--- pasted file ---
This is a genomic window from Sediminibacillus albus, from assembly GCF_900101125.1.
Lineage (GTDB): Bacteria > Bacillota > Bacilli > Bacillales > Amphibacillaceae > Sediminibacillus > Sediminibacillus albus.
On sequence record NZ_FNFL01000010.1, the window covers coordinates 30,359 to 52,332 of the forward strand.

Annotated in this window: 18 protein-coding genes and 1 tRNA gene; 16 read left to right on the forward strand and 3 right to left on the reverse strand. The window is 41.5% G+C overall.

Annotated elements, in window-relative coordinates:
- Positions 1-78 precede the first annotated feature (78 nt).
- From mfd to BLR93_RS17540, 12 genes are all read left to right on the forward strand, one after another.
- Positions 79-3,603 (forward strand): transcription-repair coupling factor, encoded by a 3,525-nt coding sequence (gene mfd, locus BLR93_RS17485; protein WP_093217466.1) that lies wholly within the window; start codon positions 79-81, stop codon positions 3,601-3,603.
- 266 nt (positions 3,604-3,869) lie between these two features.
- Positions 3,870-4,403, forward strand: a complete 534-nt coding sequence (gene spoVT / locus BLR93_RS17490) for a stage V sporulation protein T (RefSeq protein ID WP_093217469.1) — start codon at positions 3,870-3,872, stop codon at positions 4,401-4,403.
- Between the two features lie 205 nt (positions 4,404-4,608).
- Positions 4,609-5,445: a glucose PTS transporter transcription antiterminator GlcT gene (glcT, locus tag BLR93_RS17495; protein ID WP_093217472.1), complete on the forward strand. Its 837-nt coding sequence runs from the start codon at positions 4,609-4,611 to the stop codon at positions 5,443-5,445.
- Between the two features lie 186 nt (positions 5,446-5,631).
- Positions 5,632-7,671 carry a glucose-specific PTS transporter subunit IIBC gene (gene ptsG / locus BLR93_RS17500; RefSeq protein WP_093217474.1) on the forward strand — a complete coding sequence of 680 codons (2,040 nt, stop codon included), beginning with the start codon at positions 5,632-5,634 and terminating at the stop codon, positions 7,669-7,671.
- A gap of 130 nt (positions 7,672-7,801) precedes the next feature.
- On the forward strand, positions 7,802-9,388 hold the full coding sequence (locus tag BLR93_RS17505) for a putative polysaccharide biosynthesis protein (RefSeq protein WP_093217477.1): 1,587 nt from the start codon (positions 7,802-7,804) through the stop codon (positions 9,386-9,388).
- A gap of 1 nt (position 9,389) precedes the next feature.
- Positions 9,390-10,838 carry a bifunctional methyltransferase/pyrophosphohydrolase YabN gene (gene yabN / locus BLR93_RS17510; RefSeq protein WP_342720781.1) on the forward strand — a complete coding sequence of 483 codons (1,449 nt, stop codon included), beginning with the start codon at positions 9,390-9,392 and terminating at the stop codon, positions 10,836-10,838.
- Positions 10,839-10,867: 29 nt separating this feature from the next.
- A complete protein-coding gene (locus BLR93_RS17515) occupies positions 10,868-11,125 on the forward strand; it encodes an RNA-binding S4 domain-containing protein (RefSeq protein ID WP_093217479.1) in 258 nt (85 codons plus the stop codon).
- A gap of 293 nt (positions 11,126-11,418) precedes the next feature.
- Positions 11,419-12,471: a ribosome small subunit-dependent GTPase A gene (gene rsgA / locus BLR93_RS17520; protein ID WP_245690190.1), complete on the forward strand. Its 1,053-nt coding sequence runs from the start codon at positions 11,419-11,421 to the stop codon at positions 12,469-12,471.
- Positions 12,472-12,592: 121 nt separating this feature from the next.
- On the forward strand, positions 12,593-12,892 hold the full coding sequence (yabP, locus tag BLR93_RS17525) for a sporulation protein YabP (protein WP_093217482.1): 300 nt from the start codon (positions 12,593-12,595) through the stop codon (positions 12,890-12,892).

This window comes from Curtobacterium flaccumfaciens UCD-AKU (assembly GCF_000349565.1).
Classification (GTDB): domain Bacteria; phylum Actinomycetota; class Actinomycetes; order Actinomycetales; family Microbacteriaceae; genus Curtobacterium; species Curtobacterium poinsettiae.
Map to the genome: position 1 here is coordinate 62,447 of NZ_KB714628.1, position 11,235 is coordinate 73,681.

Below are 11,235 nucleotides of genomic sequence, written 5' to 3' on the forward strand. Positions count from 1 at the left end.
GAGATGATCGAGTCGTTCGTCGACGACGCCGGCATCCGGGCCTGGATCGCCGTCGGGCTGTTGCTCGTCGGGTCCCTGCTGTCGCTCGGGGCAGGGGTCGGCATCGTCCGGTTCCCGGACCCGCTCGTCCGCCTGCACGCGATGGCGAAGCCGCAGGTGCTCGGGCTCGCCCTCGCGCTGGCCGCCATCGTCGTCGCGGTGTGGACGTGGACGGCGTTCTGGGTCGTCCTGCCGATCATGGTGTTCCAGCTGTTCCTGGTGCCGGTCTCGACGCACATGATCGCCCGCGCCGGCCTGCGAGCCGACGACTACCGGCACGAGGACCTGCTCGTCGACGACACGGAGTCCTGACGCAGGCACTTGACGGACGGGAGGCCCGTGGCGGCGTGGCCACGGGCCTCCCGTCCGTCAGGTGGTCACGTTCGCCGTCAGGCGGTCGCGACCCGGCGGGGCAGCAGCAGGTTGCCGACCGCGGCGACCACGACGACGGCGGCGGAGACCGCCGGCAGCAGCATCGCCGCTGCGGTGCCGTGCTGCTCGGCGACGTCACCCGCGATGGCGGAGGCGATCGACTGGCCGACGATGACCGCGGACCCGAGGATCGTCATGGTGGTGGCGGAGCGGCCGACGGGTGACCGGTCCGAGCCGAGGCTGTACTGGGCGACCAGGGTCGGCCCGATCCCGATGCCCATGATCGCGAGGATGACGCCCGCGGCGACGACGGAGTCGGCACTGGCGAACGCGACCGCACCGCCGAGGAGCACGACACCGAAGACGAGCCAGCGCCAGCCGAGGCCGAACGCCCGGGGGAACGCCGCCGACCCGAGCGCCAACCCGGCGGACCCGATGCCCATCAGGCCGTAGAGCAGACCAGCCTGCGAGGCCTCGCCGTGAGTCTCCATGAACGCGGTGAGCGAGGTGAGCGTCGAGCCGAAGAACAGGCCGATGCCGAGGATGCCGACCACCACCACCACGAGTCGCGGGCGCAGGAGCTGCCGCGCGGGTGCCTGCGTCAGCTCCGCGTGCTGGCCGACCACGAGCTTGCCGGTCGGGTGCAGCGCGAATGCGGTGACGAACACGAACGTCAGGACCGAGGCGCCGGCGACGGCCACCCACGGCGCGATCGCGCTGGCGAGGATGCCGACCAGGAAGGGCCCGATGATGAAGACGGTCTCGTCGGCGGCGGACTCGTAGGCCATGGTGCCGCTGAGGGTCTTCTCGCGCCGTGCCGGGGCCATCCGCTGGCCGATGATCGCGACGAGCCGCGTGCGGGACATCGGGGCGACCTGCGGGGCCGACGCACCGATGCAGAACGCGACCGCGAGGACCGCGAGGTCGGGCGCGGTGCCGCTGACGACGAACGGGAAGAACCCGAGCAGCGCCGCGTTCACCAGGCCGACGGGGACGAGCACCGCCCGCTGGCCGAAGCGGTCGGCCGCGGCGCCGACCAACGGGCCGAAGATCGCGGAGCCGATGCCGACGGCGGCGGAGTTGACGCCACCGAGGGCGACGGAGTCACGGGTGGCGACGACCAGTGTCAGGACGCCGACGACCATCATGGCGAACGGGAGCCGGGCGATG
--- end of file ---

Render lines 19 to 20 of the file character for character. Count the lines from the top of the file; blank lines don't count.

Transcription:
- Positions 10,839-10,867: 29 nt separating this feature from the next.
- A complete protein-coding gene (locus BLR93_RS17515) occupies positions 10,868-11,125 on the forward strand; it encodes an RNA-binding S4 domain-containing protein (RefSeq protein ID WP_093217479.1) in 258 nt (85 codons plus the stop codon).